Solar-power system is biggest in Hamilton
The biggest solar-power system in Hamilton is being installed.
The City of Hamilton is covering the roof of its works depot in Laffan Street in Pembroke with 210 solar panels, covering 3,765 square feet at a cost of $286,000 to save money and help protect the environment.
Ian Hind, the city’s senior engineer, said the solar system would generate up to 103,846 kilowatt-hours of electricity and save about $37,700 a year on electricity bills.
He added that the depot, which houses the departments of engineering and human resources, was a big user of electricity.
Mr Hind said: “You have the lighting, you have the air conditioning and attached to this building is a sewage pump station and that’s running 24/7. Also linked electrically to this building is Bull’s Head car park.”
He added: “There are about 80 people operating out of here and we have staff working 22 out of 24 hours. Our electricity bill is very high.”
The senior engineer said the investment in a system that could last up to 30 years was worthwhile and that the reduction in power charges over the next 7½ years would pay for the installation.
Mr Hind said the depot was ideal for the solar project because it had a large flat roof and was not shadowed by taller buildings.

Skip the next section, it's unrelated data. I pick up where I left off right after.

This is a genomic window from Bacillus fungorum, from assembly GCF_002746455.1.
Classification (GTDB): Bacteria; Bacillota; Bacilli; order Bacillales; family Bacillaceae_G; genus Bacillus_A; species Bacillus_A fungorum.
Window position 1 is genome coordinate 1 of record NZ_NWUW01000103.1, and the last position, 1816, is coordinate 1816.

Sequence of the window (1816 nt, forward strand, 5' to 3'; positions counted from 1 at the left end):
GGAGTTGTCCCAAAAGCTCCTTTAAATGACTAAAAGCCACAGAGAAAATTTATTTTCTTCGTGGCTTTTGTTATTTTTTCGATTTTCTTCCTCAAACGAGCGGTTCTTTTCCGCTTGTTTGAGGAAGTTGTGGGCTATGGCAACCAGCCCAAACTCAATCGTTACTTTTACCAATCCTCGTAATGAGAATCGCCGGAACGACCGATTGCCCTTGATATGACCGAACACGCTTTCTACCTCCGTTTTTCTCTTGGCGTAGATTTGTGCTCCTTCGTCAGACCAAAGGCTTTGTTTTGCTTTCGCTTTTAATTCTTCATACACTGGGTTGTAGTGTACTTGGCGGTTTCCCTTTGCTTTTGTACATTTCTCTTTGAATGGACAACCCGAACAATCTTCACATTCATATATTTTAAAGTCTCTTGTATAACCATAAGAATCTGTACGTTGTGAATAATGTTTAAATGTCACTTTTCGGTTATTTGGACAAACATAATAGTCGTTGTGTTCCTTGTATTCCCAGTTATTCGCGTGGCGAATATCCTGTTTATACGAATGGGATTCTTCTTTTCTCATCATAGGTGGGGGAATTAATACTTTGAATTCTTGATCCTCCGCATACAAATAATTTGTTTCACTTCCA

He added: “It still will not produce enough to satisfy all of our needs so we will always need a little bit more from Belco on any given day.”
Mr Hind said that the solar array will also reduce pollution because power firm Belco used diesel generators, which produced emissions.
He added: “We are using a free source of energy, which is clean and most solar-panel systems have a very long life span.”
The work, which started last month, is expected to be completed in May.
Bermuda Alternate Energy won the contract and the installation is being managed by electrical engineering firm ABM.
Nick Duffy, divisional manager at BAE, said: “This system is engineered to withstand Bermuda’s sometime harsh climatic conditions and the premium Panasonic PV modules and SolarEdge module electronics both carry 25-year performance warranties.”
Mr Hind said the Laffan Street solar array was part of a drive by the city to go green.
Streets lights are being fitted with more efficient LED bulbs and the Bull’s Head car park off Dundonald Street now has all LED lighting.
Mr Hinds also hopes to install solar panels at the sewage pumping station on Front Street.
The city also wants to replace conventional light vans and trucks with electric-powered vehicles.
Mr Hinds said: “Being a small city, our mileage is very low, which lends itself to electric vehicles.”